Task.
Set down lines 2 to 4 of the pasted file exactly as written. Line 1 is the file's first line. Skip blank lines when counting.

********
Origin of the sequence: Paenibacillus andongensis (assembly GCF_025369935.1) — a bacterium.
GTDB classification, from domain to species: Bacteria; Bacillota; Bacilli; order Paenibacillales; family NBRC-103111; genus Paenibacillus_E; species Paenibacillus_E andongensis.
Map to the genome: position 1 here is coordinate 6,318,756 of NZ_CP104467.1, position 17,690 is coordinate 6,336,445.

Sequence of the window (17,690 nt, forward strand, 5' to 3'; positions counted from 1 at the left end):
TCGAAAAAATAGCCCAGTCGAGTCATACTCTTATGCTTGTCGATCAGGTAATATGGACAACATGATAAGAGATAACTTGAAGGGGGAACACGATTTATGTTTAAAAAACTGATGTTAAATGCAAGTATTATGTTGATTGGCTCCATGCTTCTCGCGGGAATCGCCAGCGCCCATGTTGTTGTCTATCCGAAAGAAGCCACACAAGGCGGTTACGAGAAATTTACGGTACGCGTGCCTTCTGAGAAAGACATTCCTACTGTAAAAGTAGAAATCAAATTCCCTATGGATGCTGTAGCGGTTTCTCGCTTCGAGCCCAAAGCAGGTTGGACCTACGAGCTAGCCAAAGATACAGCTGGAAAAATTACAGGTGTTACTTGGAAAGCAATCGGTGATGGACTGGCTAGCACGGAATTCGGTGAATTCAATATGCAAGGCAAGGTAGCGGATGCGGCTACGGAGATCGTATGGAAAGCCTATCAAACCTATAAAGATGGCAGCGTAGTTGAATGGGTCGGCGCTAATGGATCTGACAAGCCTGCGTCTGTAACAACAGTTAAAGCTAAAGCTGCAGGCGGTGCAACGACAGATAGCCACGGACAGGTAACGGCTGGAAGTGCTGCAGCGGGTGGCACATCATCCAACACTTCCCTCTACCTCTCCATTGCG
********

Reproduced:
GTDB classification, from domain to species: Bacteria; Bacillota; Bacilli; order Paenibacillales; family NBRC-103111; genus Paenibacillus_E; species Paenibacillus_E andongensis.
Map to the genome: position 1 here is coordinate 6,318,756 of NZ_CP104467.1, position 17,690 is coordinate 6,336,445.

Sequence of the window (17,690 nt, forward strand, 5' to 3'; positions counted from 1 at the left end):